Consequently, membership in such associations continues to be prohibited by the Church. The faithful who belong to Masonic associations are in a state of grave sin and cannot present themselves to receive Holy Communion,” the statement noted.
Likewise it warned that local Church authorities do not have the competence to issue pronouncements about the nature Masonic associations that would imply a repealing of what the Church has already established in the declaration of the Congregation for the Doctrine of the Faith of February 17, 1981.
Vatican City, May 4, 2006 (CNA) - The
Vatican’s Pontifical Council for Inter-religious Dialogue has sent a
message to the world’s Buddhists, currently celebrating Vesakh, calling
for a mutual respect and cooperation between the two religions in an
effort to reclaim the idea of love, discussed in Pope Benedict’s recent
The feast of Vesakh marks important events in the life of Gautama Buddha. In the Mahayana Buddhist tradition (China, Japan and Korea) these events are commemorated on different days.
The traditional message, entitled " Buddhists and Christians Serving Humanity" reflects on the nature of love, addressed by Pope Benedict XVI in his first encyclical, "Deus Caritas Est".
Cardinal Poupard said that "The Pope is convinced that this word, so frequently used and yet so often misunderstood, needs to have its true meaning restored in order to become a beacon of light for everyday life".
"Through our dialogue”, he continued, “we have come to appreciate the importance that you Buddhists give to love for one's fellow human beings which is expressed in the concept of metta, a love without any desire to possess but only to help others.”
He called this “a love which is willing to sacrifice self-interest for the benefit of humanity. So metta, according to Buddhist teaching, is not confined to benevolent thought, but extends to the performance of charitable deeds, to the service of one and all. It is indeed a universal benevolence.”
"In this world where the word love is so often used and misused”, he stressed, “would it not be useful for Buddhists and Christians to rediscover its original meaning according to their respective traditions and to share their understanding with one another?”
“This”, he said, “would be an encouragement for the followers of both traditions to work together to build up relations based on love and truth, to promote mutual respect, to foster dialogue and to further collaboration in the service of those who are in need".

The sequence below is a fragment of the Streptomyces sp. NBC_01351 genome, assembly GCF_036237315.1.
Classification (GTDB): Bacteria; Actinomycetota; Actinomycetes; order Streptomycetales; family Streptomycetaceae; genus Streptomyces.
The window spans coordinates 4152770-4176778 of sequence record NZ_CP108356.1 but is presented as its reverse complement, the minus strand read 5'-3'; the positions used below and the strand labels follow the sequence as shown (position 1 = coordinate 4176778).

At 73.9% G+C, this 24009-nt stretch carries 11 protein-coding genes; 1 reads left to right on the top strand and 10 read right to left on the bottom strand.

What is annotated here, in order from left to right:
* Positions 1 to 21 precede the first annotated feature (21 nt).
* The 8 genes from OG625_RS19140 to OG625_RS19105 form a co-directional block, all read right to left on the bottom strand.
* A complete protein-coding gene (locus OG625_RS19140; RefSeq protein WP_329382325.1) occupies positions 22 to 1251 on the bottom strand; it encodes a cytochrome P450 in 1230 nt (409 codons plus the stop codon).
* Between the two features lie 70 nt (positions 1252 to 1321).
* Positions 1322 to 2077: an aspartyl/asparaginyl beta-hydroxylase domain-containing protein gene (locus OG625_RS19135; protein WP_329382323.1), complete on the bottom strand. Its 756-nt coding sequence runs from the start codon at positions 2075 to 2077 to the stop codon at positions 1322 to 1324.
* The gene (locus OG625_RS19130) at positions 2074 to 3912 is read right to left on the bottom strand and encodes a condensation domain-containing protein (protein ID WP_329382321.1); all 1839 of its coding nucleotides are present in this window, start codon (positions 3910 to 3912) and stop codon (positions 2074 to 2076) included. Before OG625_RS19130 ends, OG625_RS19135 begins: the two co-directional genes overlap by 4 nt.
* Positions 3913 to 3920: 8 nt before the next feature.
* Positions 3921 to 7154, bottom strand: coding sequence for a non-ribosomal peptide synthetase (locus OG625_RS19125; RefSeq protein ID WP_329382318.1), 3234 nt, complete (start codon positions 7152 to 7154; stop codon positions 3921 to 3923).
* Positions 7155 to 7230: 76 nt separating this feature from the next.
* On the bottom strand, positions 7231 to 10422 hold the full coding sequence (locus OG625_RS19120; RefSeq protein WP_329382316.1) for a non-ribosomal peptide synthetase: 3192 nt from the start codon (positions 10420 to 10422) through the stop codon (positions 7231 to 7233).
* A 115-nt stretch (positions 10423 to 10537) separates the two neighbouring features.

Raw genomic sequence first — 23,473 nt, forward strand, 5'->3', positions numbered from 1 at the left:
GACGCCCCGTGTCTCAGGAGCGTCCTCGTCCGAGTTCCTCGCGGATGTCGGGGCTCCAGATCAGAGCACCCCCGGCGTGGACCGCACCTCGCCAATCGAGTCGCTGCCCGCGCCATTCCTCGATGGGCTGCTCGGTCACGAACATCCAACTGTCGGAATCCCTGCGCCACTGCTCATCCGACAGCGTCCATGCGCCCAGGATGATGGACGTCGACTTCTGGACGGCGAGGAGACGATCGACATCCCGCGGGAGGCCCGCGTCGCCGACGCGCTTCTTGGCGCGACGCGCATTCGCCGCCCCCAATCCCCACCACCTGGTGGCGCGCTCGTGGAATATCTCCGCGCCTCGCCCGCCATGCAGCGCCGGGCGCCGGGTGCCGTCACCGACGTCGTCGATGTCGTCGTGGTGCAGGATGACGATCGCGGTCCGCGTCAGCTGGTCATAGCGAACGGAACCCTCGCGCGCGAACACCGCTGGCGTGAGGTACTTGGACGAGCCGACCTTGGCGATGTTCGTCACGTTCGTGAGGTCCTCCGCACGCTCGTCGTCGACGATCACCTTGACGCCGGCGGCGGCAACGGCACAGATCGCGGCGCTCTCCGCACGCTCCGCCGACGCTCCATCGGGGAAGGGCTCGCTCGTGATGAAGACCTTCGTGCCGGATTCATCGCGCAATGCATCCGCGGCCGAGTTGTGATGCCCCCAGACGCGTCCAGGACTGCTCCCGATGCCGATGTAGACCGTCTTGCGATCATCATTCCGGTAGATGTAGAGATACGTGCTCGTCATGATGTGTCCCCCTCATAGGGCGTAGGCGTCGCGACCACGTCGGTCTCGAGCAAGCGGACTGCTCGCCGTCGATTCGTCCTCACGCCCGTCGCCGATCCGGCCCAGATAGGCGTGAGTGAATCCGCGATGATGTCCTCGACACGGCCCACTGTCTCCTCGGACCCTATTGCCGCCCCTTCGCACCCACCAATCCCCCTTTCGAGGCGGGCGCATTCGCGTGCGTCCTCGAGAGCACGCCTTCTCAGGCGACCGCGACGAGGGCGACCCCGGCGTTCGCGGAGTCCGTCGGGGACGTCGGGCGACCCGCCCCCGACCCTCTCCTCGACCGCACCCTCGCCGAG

Sydney, Australia, May 4, 2006 (CNA) - “I recommend that you too read this sacred text of the Muslims, because the challenge of Islam will be with us for the remainder of our lives – at least,” Cardinal Georges Pell of Sydney affirmed at a conference titled 'Islam and Western democracies', in Naples Florida.
The Archdiocese of Sydney published this week the text of a conference given on Islam and Western democracies on February 4, in Naples, Florida. Cardinal Pell sought to answer these following questions: Can Islam and the Western democracies live together peacefully? What of Islamic minorities in Western countries?
Cardinal Pell gave his own personal experience on Islam, particularly in the aftermath on September 11. “ I recognized that I had to know more about Islam” he conceded.
“I decided then to read this book for myself as a first step to adjudicating conflicting claims. And I recommend that you too read this sacred text of the Muslims, because the challenge of Islam will be with us for the remainder of our lives – at least,”, he said at the beginning of his conference.
Pell affirmed that “Most ordinary people, both Muslim and non-Muslim, share the desire for peace, stability and prosperity for themselves and their families.”
“I accept with reservations the claim that Jews, Christians and Muslims worship one god (Allah is simply the Arabic word for god) and there is only one true God available to be worshipped!”
Cardinal Pell also gave a historical survey of the relations between religious communities, clearing the myth of a genuine tolerance of Christian and Jewish minorities under Arab rule: “Arab rule in Spain and Portugal was a disaster for Christians and Jews, as was Turkish rule in the Balkans.”
The Sydney Cardinal wished to underline the fundamental differences between Christian and Muslims in understanding revelation: “In the Muslim understanding, the Koran comes directly from God, unmediated. The Bible, in contrast, is a product of human co-operation with divine inspiration.”
“Above all else we have to remember that like Christianity, Islam is a living religion, not just a set of theological or legislative propositions. Considered strictly on its own terms, Islam is not a tolerant religion and its capacity for far-reaching renovation is severely limited,” Cardinal Pell said.
Though he moderated this view by adding that “It is easy for us to tell Muslims that they must look to themselves and find ways of reinterpreting their beliefs and remaking their societies. Exactly the same thing can and needs to be said to us.”
Cardinal Pell said the West's secularism spawns "meaninglessness." The West also needs to "understand the secular sources of emptiness and despair and how to meet them, so that people will choose life over death."